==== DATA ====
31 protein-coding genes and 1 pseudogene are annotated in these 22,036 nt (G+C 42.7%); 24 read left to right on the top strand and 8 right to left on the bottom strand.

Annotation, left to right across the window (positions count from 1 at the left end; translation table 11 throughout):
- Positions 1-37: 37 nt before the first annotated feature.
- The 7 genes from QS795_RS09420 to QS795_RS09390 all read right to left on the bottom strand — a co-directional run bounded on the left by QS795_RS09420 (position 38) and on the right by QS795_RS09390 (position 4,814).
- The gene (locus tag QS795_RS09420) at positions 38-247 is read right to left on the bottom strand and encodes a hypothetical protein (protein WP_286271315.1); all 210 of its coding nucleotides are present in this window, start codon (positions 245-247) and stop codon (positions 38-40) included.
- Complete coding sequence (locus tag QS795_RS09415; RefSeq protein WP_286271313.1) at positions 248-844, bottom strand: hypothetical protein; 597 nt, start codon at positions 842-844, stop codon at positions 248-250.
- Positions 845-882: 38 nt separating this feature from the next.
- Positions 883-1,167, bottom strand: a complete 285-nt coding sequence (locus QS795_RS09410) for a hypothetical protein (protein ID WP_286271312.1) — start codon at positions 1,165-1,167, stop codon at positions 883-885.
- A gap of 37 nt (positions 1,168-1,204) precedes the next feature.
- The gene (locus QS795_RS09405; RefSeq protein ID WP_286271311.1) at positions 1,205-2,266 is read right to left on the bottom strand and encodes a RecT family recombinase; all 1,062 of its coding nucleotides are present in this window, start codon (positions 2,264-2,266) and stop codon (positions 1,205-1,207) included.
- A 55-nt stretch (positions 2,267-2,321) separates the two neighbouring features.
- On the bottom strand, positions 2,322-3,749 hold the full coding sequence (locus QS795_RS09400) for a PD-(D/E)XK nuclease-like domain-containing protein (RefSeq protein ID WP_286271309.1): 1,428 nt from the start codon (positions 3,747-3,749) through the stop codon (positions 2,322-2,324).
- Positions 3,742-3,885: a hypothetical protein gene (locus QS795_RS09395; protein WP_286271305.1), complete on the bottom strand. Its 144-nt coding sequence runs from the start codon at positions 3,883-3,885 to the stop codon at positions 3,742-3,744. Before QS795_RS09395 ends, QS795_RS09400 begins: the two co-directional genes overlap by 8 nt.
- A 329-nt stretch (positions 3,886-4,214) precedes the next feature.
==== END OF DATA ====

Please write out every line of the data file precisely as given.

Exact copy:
31 protein-coding genes and 1 pseudogene are annotated in these 22,036 nt (G+C 42.7%); 24 read left to right on the top strand and 8 right to left on the bottom strand.

Annotation, left to right across the window (positions count from 1 at the left end; translation table 11 throughout):
- Positions 1-37: 37 nt before the first annotated feature.
- The 7 genes from QS795_RS09420 to QS795_RS09390 all read right to left on the bottom strand — a co-directional run bounded on the left by QS795_RS09420 (position 38) and on the right by QS795_RS09390 (position 4,814).
- The gene (locus tag QS795_RS09420) at positions 38-247 is read right to left on the bottom strand and encodes a hypothetical protein (protein WP_286271315.1); all 210 of its coding nucleotides are present in this window, start codon (positions 245-247) and stop codon (positions 38-40) included.
- Complete coding sequence (locus tag QS795_RS09415; RefSeq protein WP_286271313.1) at positions 248-844, bottom strand: hypothetical protein; 597 nt, start codon at positions 842-844, stop codon at positions 248-250.
- Positions 845-882: 38 nt separating this feature from the next.
- Positions 883-1,167, bottom strand: a complete 285-nt coding sequence (locus QS795_RS09410) for a hypothetical protein (protein ID WP_286271312.1) — start codon at positions 1,165-1,167, stop codon at positions 883-885.
- A gap of 37 nt (positions 1,168-1,204) precedes the next feature.
- The gene (locus QS795_RS09405; RefSeq protein ID WP_286271311.1) at positions 1,205-2,266 is read right to left on the bottom strand and encodes a RecT family recombinase; all 1,062 of its coding nucleotides are present in this window, start codon (positions 2,264-2,266) and stop codon (positions 1,205-1,207) included.
- A 55-nt stretch (positions 2,267-2,321) separates the two neighbouring features.
- On the bottom strand, positions 2,322-3,749 hold the full coding sequence (locus QS795_RS09400) for a PD-(D/E)XK nuclease-like domain-containing protein (RefSeq protein ID WP_286271309.1): 1,428 nt from the start codon (positions 3,747-3,749) through the stop codon (positions 2,322-2,324).
- Positions 3,742-3,885: a hypothetical protein gene (locus QS795_RS09395; protein WP_286271305.1), complete on the bottom strand. Its 144-nt coding sequence runs from the start codon at positions 3,883-3,885 to the stop codon at positions 3,742-3,744. Before QS795_RS09395 ends, QS795_RS09400 begins: the two co-directional genes overlap by 8 nt.
- A 329-nt stretch (positions 3,886-4,214) precedes the next feature.